Foundation for Mindfulness Practice

For You, The Newcomer: A Simple and Ordinary Subject Called Dhamma

It is difficult for us to see that Dhamma (the Teachings of the Buddha) is simple and ordinary. This is because reflection of Buddhism and Dhamma are often less than ordinary. To begin with, the language used in Dhamma teachings is full of Pali words and contains many technical terms. Therefore, understanding the terminology alone is a challenge to everyone... We have all faced these difficulties. And they are what led me to question myself as to whether it is ... Read More

The Path to Enlightenment II

The only path to freedom from suffering is the Noble Eightfold Path, or morality, concentration and wisdom. In brief it is mindfulness practice, or constant observation of one's body and mind, until the mind gets insight into the truth that this body and mind are the root of all suffering. Only then will the mind eradicate craving, clinging (intense craving), the mental process of becoming (mental formation), rebirth (acquisition of sense-organs), and become liberated ... Read More

A Brief Guideline for Practicing Dhamma

Many friends come to practice Dhamma with me. I have seen some common problems that incur when they set out to practice. Some are afraid that they will not be able to practice Dhamma correctly if they are not with me. The Bangkok folks are more at ease because they know where to find me; however, my friends living abroad and upcountry are more concerned because of the distance. They asked for a brief guideline with clear instructions on how ... Read More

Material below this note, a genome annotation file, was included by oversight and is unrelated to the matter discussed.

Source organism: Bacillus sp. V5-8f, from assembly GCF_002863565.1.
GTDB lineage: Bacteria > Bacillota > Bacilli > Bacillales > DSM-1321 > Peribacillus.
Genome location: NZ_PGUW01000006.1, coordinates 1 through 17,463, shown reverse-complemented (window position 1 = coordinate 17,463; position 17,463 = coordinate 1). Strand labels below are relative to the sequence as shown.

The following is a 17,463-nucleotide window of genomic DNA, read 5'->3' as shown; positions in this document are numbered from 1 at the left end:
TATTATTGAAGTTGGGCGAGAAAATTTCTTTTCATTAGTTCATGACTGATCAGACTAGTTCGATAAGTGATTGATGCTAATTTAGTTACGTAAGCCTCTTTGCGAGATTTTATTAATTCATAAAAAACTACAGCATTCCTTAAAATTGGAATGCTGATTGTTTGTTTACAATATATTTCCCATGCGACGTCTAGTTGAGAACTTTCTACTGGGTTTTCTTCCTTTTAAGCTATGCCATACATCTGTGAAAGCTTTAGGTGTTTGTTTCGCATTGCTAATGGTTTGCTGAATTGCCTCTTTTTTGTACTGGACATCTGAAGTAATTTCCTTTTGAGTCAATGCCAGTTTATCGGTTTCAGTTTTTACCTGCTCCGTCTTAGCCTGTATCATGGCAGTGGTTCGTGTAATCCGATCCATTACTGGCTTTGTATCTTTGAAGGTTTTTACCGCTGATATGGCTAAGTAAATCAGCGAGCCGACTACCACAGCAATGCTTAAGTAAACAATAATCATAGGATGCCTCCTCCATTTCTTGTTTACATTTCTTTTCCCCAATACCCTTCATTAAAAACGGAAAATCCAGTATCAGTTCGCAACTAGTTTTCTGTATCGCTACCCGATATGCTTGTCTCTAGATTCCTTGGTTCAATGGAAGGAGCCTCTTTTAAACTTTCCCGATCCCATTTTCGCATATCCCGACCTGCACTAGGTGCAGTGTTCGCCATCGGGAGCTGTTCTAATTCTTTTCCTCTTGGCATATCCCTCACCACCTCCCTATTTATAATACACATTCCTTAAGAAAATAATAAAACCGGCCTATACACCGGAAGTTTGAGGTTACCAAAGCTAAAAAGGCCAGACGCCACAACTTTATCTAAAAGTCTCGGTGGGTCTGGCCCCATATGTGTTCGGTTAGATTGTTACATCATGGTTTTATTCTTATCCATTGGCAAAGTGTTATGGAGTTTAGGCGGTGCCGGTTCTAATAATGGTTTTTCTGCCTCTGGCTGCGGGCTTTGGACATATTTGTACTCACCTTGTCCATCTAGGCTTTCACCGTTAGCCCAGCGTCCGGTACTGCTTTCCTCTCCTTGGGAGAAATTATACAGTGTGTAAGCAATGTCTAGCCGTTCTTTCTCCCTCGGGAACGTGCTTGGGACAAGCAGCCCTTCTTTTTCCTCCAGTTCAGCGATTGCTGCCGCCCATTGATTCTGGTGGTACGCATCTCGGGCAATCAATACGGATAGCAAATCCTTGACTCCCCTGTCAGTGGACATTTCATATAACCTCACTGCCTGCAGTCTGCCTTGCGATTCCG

To See the Truth

When we watch the mind correctly, we will see whatever arises as it really is. We will see the true nature of body and mind. We will see that they are not us. We will keep seeing the truth of body and mind until we become dispassionate to their constant flux, their insubstantially, their suffering nature. We will release attachment to them, be liberated and know that liberation has taken place. What will we be liberated from? We will ... Read More

A Meditator’s Guide

It is a wonderful thing to have an interest in meditation. However, before we get started with the practice there are four things we need to be clear about: 1)  What are we going to practice? 2)  What can we expect to achieve from this practice? 3)  How do we engage in this practice? 4)  When we practice, are we actually doing what we intended? Regarding the fourth point, we want to do what we set out to do, ... Read More

Video Recording of Luangpor's Teaching with English Subtitles


This website is a collection of Dhamma materials conveyed by the venerable Luangpor Pramote Pamojjo, a master teacher of mindfulness for the modern world and Vipassana meditation. His teachings are published and distributed as free gifts of Dhamma, with the intention of preserving the Teachings of the Lord Buddha for generations to come. With permission from Luangpor Pramote, the English content of this web site has been translated from his teaching in Thai by different people. Please bear in mind that despite our efforts there can be errors and misinterpretation by translators.